Wednesday, October 31, 2007
Here in North America, we call this night, October 31, by a different name. But to the ancient Celts and neo-pagans, it is Samhain, the eve of the Celtic New Year and a magically potent time.
I'll never forget my introduction to the ancient rites of this holiday. Reading Thomas Hardy's "The Return of the Native" in high school, I was forever impressed by the image of Eustacia Vye standing by a giant bonfire atop one of the barrows, or ancient burial mounds of England, the fire dying down and she standing alone, waiting patiently, waiting and waiting . . . for what?
Samhain (pronounced SOW-in or SOW-een) comes from the Irish Gaelic word Samhraidreadh, and means, literally, the end of summer. At Samhain, the sun is at its lowest point on the horizon as measured against the ancient standing stones of Britain.
The Celts believed that on this night, the veil between the two worlds grows thin and they could again see their loved ones who had departed from this life. Their custom was to provide lights to guide the earth-walking spirits along their way, by means of fires or candles.
This does not mean that hordes of evil entities crossed the veil. It was the Celts' deceased ancestors and other friendly spirits who, if they wished, could return to the land of the living to feast and celebrate with their family, tribe or clan. Extra chairs and places were set at tables, and food set out for any who had died that year. Food was also left at doorsteps and altars for the wandering dead. Apples were buried along roadsides or paths for spirits who were lost or had no one to provide for them.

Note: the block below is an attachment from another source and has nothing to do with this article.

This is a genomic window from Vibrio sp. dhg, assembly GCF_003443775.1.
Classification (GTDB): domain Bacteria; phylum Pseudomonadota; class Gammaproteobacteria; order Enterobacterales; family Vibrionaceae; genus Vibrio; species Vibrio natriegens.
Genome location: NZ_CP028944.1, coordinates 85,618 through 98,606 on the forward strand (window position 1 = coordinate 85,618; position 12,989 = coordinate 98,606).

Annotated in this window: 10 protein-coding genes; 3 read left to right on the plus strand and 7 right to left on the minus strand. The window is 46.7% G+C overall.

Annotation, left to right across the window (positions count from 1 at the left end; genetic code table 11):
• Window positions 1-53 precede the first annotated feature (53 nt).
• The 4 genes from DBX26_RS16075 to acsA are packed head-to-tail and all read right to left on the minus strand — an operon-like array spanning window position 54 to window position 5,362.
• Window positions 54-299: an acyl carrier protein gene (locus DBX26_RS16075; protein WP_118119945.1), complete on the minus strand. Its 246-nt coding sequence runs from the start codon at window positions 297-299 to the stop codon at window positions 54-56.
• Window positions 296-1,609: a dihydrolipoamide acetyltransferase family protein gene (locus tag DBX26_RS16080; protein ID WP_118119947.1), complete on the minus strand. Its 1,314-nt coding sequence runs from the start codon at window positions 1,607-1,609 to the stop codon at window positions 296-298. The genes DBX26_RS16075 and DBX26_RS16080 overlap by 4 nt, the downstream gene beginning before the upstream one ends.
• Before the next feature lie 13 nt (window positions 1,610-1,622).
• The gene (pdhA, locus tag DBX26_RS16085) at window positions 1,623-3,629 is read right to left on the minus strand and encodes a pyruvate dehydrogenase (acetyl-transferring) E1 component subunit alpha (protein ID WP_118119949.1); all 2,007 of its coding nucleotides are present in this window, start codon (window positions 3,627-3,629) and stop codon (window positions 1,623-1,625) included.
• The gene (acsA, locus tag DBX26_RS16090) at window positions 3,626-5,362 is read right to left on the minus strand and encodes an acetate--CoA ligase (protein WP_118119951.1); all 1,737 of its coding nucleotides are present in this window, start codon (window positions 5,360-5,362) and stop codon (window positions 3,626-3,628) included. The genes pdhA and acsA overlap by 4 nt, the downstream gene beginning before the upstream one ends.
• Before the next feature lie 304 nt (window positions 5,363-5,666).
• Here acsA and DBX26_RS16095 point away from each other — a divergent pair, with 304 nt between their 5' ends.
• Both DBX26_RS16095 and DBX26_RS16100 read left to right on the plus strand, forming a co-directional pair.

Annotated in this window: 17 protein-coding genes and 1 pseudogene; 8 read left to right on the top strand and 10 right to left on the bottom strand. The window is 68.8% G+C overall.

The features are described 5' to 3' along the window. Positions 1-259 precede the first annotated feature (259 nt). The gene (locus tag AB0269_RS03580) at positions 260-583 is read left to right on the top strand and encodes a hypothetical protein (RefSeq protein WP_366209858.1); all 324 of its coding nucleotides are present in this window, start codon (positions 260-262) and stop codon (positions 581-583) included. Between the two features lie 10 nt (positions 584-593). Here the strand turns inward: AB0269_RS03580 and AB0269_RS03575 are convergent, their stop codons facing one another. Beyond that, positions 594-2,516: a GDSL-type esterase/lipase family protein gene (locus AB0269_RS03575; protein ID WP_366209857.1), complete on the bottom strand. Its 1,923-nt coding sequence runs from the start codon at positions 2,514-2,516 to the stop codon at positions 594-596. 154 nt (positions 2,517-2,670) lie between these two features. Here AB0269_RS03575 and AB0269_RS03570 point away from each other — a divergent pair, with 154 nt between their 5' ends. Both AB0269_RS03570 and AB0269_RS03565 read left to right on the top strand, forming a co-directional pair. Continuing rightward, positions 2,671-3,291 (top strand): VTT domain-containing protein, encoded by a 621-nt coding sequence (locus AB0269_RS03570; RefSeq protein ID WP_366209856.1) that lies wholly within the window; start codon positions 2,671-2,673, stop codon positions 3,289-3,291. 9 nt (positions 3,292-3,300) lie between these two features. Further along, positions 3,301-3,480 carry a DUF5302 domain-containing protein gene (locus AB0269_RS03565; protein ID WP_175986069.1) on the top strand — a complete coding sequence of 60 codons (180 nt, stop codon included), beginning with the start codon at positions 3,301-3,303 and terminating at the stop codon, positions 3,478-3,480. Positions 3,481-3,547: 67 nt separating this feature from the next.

In Ireland it was known as the Feast of Tara, the principal calendar feast of the year. In every household, heath fires were extinguished, then re-lit from the new fire of the year lit by the Druids.
The Christian church borrowed from Celtic lore and re-named this holiday Halloween, a contraction of "All Hallows Evening", the eve before All Saints Day. And ironically, it was the Christian church that introduced the concept that it was evil spirits, not our dearly departed, who came through the veil. The pagan Samhain was not, and never has been, associated with evil. Also, there is no truth to the theory that the word comes from the Aryan God of Death, Samana.
Samhain bonfires, or balefires, were lit on every hilltop in England and have continued to blaze down through the centuries. In the 1860s the Halloween bonfires were still so popular in Scotland that one traveler reported seeing 30 fires lighting up the hillsides all in one night, each surrounded by a ring of dancing figures, a practice that continued until World War I.
Young people and servants lit brands from the fire and ran around the fields and hedges, while community leaders surrounded the parish bonfire with a magic circle of light. Afterward, ashes from the fires were sprinkled over the fields to protect them during the winter month (and fertilize them!). The bonfires provided an island of light against the oncoming tide of winter darkness. Even on this Halloween night in 2007, bonfires lit up the skies in many parts of Britain.